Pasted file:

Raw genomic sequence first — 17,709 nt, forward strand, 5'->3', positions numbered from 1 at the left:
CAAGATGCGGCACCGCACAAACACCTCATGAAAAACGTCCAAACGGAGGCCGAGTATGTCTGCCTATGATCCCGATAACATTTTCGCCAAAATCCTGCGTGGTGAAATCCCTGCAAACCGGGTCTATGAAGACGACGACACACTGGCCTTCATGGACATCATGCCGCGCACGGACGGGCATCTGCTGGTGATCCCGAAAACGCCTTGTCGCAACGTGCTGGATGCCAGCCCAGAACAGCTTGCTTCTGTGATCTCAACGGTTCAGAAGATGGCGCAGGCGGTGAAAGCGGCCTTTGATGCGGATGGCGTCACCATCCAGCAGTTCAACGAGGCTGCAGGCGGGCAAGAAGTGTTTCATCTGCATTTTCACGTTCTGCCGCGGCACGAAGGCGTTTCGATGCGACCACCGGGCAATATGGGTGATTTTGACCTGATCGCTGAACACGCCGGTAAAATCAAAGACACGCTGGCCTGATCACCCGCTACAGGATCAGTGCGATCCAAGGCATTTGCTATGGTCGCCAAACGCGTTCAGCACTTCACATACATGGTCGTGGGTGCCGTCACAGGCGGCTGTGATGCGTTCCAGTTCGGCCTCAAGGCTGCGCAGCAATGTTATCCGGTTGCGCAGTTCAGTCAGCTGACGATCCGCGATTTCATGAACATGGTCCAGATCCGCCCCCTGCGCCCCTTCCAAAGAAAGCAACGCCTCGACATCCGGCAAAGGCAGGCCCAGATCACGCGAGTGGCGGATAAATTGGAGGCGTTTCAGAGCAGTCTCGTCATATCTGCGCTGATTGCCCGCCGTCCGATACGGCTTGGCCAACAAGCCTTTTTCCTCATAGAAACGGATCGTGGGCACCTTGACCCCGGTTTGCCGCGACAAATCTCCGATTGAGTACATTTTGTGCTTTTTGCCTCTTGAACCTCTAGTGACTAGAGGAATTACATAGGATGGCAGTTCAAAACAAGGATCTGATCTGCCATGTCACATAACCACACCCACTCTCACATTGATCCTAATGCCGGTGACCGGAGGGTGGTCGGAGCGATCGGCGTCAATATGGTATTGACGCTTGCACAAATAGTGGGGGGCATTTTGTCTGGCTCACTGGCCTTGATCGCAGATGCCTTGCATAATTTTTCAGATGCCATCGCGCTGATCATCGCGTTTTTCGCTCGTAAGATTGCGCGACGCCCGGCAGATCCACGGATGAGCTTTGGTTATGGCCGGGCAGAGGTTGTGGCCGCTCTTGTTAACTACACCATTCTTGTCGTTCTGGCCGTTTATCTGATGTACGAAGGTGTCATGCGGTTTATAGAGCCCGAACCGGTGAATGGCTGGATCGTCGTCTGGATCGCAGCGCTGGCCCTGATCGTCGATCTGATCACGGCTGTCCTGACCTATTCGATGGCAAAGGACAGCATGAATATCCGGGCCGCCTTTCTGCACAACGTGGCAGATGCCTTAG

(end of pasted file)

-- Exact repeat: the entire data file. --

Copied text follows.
Raw genomic sequence first — 17,709 nt, forward strand, 5'->3', positions numbered from 1 at the left:
CAAGATGCGGCACCGCACAAACACCTCATGAAAAACGTCCAAACGGAGGCCGAGTATGTCTGCCTATGATCCCGATAACATTTTCGCCAAAATCCTGCGTGGTGAAATCCCTGCAAACCGGGTCTATGAAGACGACGACACACTGGCCTTCATGGACATCATGCCGCGCACGGACGGGCATCTGCTGGTGATCCCGAAAACGCCTTGTCGCAACGTGCTGGATGCCAGCCCAGAACAGCTTGCTTCTGTGATCTCAACGGTTCAGAAGATGGCGCAGGCGGTGAAAGCGGCCTTTGATGCGGATGGCGTCACCATCCAGCAGTTCAACGAGGCTGCAGGCGGGCAAGAAGTGTTTCATCTGCATTTTCACGTTCTGCCGCGGCACGAAGGCGTTTCGATGCGACCACCGGGCAATATGGGTGATTTTGACCTGATCGCTGAACACGCCGGTAAAATCAAAGACACGCTGGCCTGATCACCCGCTACAGGATCAGTGCGATCCAAGGCATTTGCTATGGTCGCCAAACGCGTTCAGCACTTCACATACATGGTCGTGGGTGCCGTCACAGGCGGCTGTGATGCGTTCCAGTTCGGCCTCAAGGCTGCGCAGCAATGTTATCCGGTTGCGCAGTTCAGTCAGCTGACGATCCGCGATTTCATGAACATGGTCCAGATCCGCCCCCTGCGCCCCTTCCAAAGAAAGCAACGCCTCGACATCCGGCAAAGGCAGGCCCAGATCACGCGAGTGGCGGATAAATTGGAGGCGTTTCAGAGCAGTCTCGTCATATCTGCGCTGATTGCCCGCCGTCCGATACGGCTTGGCCAACAAGCCTTTTTCCTCATAGAAACGGATCGTGGGCACCTTGACCCCGGTTTGCCGCGACAAATCTCCGATTGAGTACATTTTGTGCTTTTTGCCTCTTGAACCTCTAGTGACTAGAGGAATTACATAGGATGGCAGTTCAAAACAAGGATCTGATCTGCCATGTCACATAACCACACCCACTCTCACATTGATCCTAATGCCGGTGACCGGAGGGTGGTCGGAGCGATCGGCGTCAATATGGTATTGACGCTTGCACAAATAGTGGGGGGCATTTTGTCTGGCTCACTGGCCTTGATCGCAGATGCCTTGCATAATTTTTCAGATGCCATCGCGCTGATCATCGCGTTTTTCGCTCGTAAGATTGCGCGACGCCCGGCAGATCCACGGATGAGCTTTGGTTATGGCCGGGCAGAGGTTGTGGCCGCTCTTGTTAACTACACCATTCTTGTCGTTCTGGCCGTTTATCTGATGTACGAAGGTGTCATGCGGTTTATAGAGCCCGAACCGGTGAATGGCTGGATCGTCGTCTGGATCGCAGCGCTGGCCCTGATCGTCGATCTGATCACGGCTGTCCTGACCTATTCGATGGCAAAGGACAGCATGAATATCCGGGCCGCCTTTCTGCACAACGTGGCAGATGCCTTAG